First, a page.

Real Estate

Chicago’s South and West Sides have suffered more than a half century of population outflow and disinvestment. The city’s ambitious community development initiative, “INVEST South/West,” was launched to turn around those long-term trends.

The endeavor’s initial phase aimed at spurring investment in commercial corridors. The next strives to support commercial corridor investments by reinvigorating South and West Side residential enclaves surrounding those byways. To that end, in December, the city along with the Chicago Architecture Center and Chicago Community Trust, announced a multi-stage competition to identify designs addressing “missing middle density” housing. That term refers to middle-scale housing that gently boosts the urban fabric’s density, preserving the character of the neighborhood. U.S. cities long forsook this housing type in favor of single-family homes or larger-scale multifamily structures, but now seek to bring it back.

This “Come Home Initiative” seeks to boost affordable home ownership, spur local development and forge a community development model. In so doing, the initiative also aims to lure families back to the very neighborhoods they exited years ago.

Today, the Chicago Architecture Center will unveil a new exhibit. It will display suggested “Missing Middle” infill solutions from 42 architecture firms based in cities from coast to coast. Each has provided a single 40-by-30-inch board showcasing its suggested design. A jury will select 8 to 12 of the designs to be built as case study structures, says Chana Haouzi, whose Chicago firm Architecture for Public Benefit, in partnership with Boston-based Peter Rose + Partners, is among competitors.

Public pride

“Chicago is an architecture city, one of the few American cities where the general public takes pride in its architecture,” Haouzi says. “But a lot of that investment is not evenly distributed. The Come Home Initiative is exciting because it centers design as a key to solving urban challenges.”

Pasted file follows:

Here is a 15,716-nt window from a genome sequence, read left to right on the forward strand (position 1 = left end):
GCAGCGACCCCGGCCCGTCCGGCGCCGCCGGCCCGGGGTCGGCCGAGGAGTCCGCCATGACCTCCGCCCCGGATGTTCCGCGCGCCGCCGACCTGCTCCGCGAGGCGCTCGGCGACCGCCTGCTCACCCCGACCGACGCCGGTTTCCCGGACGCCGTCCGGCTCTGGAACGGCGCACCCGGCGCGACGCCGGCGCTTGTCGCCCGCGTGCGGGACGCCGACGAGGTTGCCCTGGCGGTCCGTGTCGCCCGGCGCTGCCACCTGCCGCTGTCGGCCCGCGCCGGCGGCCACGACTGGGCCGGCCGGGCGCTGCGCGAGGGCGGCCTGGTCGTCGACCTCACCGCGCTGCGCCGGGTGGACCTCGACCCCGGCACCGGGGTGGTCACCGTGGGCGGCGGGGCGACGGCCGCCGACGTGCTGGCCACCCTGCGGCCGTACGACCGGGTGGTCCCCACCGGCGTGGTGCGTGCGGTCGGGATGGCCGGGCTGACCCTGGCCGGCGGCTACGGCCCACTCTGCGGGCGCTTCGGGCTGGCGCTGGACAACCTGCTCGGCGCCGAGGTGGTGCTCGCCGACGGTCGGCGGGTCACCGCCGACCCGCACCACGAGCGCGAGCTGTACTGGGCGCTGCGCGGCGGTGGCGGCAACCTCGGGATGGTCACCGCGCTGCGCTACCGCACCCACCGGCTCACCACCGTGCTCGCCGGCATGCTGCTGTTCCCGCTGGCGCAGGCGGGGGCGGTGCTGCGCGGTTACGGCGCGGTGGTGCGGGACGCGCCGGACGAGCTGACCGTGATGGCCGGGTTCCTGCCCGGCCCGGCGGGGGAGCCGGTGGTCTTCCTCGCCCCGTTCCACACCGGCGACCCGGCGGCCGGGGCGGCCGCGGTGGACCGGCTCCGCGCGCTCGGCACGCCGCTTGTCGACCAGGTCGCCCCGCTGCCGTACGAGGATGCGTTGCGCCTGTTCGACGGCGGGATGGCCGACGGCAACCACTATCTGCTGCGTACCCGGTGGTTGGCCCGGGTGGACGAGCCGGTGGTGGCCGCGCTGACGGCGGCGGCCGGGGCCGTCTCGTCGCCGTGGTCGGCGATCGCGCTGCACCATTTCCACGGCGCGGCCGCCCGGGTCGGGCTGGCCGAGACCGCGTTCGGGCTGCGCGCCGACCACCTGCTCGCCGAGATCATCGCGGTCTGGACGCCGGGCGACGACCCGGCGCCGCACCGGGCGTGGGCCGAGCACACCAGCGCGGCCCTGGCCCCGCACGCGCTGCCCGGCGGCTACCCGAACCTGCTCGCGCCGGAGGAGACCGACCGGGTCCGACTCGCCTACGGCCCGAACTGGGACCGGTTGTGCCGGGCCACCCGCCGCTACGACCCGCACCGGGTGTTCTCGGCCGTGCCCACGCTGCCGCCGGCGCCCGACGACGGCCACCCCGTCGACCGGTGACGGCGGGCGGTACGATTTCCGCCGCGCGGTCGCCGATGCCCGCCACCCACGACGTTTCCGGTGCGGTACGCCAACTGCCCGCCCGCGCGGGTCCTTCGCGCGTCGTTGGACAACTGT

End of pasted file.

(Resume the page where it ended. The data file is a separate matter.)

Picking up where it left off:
In addition, the competition can serve as a model for similar efforts in other cities, creating a blueprint for initiating community development processes that serve the public by connecting architects, developers and city agencies, she says.

Another salient aspect of the Missing Middle competition is that the design solutions must be grounded not in fantasy or oversimplified “one-size-fits-all” concepts, but in real-world challenges. So says Dwayne MacEwen, founder and principal of DMAC Architecture & Interiors, another Chicago-based firm among the 42 participants.

“We need a capital ‘A’ architectural design solution that imagines a strategy that is also inspired by and born out of a sense of place – its culture, people, community and history,” he says. “These are the nuances that make a difference.”

Chicago, he adds, is “a city of neighborhoods that values its architecture and innovative practice. It is perhaps the best place to test ideas to tackle the complexities of affordable housing.”

Unmistakably Chicago

Many such competitions emphasize ideas, but the designs rarely materialize as brick-and-mortar reality, Haouzi says.

In the case of the Missing Middle competition, the city wants to actually build on infill South and West Side parcels 30 to 100 affordable units based on chosen designs. This is by no means the competition’s only differentiator, she adds.

“The other interesting differences are the diverse and talented team of designers who have been selected, and the production of a pattern book,” she reports, referring to a collection of designs of a particular type, in this instance organized by housing typologies. Those typologies would be well known to virtually any Chicagoan: Single-family bungalow, two-flat, three-flat, six-flat and row house. “The competition is a unique opportunity to reimagine existing housing typologies in order to meet the needs of our time,” she continues. “The pattern book has the potential to be an open-source document that can serve as a critical resource for designers, developers and city agencies to shape the lives and neighborhoods of the South and West Sides.”

DMAC’s specific interest is row house design. To perform well in the Missing Middle competition, the simple row house must be designed to adapt over time as the family grows, MacEwan says. If grandma comes to live in the basement, how will the house evolve to fit the family’s needs? “The role of an architect is shelter and enclosure. This is one of these projects everyone in the office is excited about,“ he says. “We owe it to the urban landscape and it seems a very worthwhile competition.”

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